Reading a good novel often prompts readers to wonder what the story would be like as a feature film. This tendency isn’t just a marker of the importance of what is digital and visual; it’s a reminder of how culture and technology are intertwined.
On Wednesday, April 21, filmmakers, poets, readers and viewers will honor this union of culture and technology and celebrate the hybrid form of the cinepoem with the MSU Filmetry Festival’s free live-streamed premiere of 18 short films adapted from work in the anthology “Voices Amidst the Virus.” This year’s festival includes films made by MSU students, faculty and staff, as well as other filmmakers outside of the MSU community. The live premiere will stream on YouTube at 7 p.m.
“Voices Amidst the Virus” was edited by Eileen Cleary and Christine Jones and published by Lily Poetry Review. The collection of poems includes work from poets throughout the country and represents a rich variety of responses to the pandemic.
This year marks the third year of the MSU Filmetry Festival, which was co-founded by Cindy Hunter Morgan and Peter Johnston. Hunter Morgan heads up communications for MSU Libraries and also teaches poetry in the English department. Johnston specializes in digital media and film production methods and serves as the digital media and production manager in the Film Studies Program.
Each year, they’ve done something new with the event. This year, they’ve shared the opportunity with their students. Hunter Morgan asked students in her ENG 229 (Introduction to Poetry Writing) class to write poems informed by their experiences with the pandemic. Students were invited (though, not required) to share their poems with Johnston’s film students in his FLM 260 class (Introduction to Digital Media Production), who adapted those poems to films. The idea, according to Hunter Morgan and Johnston, was to continue to expand the meaningful ways Filmetry helps build relationships across the campus community and across communities of artists.
Media and information major Maddie Katz adapted English and psychology major Natalie Mannino’s poem, "2020 Vision." Of this piece, Johnston and Hunter Morgan said, “This work stands out in part because of Natalie's incisive but melancholy language and Maddie's big-hearted visual interpretation.” Marketing and film studies major Carlos Lundback's version of English major Loren Rascoe’s poem "Neverland" was also selected for inclusion in the 2021 Filmetry Festival.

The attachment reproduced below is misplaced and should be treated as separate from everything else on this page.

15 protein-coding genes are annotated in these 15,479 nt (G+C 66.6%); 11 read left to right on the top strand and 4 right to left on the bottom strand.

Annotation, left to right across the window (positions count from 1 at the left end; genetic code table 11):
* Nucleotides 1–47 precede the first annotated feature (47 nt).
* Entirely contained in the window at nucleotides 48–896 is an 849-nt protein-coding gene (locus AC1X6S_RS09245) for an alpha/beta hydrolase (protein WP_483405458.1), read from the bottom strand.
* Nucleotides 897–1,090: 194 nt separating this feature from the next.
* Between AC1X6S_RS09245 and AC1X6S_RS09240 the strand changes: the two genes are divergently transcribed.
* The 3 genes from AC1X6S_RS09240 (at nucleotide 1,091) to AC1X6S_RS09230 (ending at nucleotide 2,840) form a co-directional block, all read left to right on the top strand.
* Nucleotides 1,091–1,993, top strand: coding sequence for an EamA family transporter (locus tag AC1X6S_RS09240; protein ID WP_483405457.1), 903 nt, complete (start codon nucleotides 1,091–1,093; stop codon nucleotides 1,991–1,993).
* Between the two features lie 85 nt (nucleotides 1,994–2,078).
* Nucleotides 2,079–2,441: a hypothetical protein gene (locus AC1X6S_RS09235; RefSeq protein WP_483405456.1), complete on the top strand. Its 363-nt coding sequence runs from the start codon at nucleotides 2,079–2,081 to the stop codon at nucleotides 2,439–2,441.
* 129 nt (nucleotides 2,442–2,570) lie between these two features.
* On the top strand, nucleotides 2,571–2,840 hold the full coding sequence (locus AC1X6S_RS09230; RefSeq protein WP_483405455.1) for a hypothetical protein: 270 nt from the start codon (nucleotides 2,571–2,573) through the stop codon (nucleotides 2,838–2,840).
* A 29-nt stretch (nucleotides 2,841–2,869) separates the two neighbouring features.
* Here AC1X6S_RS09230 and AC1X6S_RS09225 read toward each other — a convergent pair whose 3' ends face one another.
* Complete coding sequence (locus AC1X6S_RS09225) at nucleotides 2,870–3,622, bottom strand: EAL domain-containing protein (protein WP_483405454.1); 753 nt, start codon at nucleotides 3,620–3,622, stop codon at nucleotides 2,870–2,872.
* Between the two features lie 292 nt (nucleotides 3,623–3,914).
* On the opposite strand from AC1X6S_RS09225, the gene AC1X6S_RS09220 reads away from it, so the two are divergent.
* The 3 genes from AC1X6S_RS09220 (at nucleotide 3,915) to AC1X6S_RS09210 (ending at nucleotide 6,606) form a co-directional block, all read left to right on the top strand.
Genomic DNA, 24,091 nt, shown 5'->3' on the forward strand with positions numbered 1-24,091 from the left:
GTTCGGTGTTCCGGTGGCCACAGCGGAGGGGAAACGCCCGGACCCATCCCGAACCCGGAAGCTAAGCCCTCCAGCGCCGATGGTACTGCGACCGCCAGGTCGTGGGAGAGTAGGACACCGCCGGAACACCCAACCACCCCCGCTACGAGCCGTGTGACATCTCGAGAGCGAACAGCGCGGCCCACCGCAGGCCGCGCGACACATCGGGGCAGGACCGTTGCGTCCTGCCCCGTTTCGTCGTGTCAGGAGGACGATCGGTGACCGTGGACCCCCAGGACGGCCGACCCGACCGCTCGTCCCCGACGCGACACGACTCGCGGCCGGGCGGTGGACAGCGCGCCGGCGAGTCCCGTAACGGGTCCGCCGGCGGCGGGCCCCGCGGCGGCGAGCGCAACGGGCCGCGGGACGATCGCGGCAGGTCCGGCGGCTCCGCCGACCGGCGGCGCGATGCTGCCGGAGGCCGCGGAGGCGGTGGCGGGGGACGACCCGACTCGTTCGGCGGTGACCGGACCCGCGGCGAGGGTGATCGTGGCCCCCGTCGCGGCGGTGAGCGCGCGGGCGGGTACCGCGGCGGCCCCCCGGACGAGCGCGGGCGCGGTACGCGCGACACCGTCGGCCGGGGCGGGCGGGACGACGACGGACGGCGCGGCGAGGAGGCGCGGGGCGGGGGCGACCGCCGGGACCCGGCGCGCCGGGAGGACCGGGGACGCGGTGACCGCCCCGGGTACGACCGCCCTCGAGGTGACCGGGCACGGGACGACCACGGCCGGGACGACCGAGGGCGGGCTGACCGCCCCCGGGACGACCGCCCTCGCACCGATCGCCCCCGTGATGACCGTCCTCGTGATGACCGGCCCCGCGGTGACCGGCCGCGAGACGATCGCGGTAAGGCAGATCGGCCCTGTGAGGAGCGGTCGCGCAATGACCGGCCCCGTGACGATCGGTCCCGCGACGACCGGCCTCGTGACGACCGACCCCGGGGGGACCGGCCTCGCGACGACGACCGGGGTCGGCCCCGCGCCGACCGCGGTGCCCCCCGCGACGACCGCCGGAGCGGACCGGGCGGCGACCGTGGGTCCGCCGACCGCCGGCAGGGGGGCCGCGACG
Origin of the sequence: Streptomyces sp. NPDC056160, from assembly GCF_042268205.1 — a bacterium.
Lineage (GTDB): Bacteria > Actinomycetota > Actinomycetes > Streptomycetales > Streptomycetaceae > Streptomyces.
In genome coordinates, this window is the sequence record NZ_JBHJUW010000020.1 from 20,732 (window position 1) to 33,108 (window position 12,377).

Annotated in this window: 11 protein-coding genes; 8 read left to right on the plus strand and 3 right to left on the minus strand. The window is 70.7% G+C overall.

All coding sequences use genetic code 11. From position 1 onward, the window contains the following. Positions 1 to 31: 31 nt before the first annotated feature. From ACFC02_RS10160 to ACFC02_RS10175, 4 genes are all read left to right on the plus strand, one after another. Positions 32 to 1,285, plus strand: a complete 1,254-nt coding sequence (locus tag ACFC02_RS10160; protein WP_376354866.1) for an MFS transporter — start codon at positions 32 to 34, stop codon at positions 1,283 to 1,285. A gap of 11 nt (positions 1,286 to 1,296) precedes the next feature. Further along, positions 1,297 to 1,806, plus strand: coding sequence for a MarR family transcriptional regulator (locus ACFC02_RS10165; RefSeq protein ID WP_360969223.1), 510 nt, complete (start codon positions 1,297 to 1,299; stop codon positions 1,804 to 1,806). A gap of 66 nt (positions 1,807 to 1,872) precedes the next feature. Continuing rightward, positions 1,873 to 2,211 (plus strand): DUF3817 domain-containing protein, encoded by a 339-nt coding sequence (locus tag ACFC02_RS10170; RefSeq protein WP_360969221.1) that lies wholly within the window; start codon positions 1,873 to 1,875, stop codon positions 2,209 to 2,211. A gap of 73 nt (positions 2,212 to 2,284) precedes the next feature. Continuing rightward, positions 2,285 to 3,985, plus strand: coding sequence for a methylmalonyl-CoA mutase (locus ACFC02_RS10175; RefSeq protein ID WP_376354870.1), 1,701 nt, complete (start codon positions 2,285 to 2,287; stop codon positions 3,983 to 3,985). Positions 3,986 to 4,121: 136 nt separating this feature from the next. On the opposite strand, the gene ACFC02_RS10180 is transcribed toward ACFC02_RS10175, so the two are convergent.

Johnston said the Filmetry Festival gives students in the MSU Film Studies Program a chance to promote new and deeply relevant work. “The process of making art contributes to our shared sense of humanity, and the varied experiences with COVID-19 give filmmakers rich opportunities to explore the impact of the virus,” Johnston said. “We are really excited to be able to work with this anthology, which helps us create a thematic thread throughout the films, and we’re excited to be able to share a free online streaming premiere, which gives us a chance to reach a wider audience.”
This year’s festival provides an opportunity to celebrate the role of art in people’s lives and honor the ways filmmakers and poets can collaborate. “Filmmakers are engaged with thinking about what exerts an influence on our world, and the poems in this new anthology are engaged with this work, too,” Hunter Morgan said. “Art helps us imagine and re-imagine our own lives and the lives of others, and it’s important not just to document our experiences during the pandemic, but also to turn these experiences into art. It’s also important to collaborate — particularly during the pandemic, when so many people feel isolated. This has been a great way to build community.”
The idea for the MSU Filmetry Festival was formed in the fall of 2018. The festival gives students opportunities to work as peers with other artists, and gives students an opportunity to share their work on the same platform as faculty, staff and other professional filmmakers. It also connects students with artists working in other genres. The first MSU Filmetry Festival was presented in January of 2019. The 2020 event was to be held in Wells Hall, home of the MSU Film Studies Program, but was rescheduled as an online livestreamed event due to COVID-19. A selection of films from previous MSU Filmetry Festival are available here: https://filmstudies.cal.msu.edu/filmetry-festival/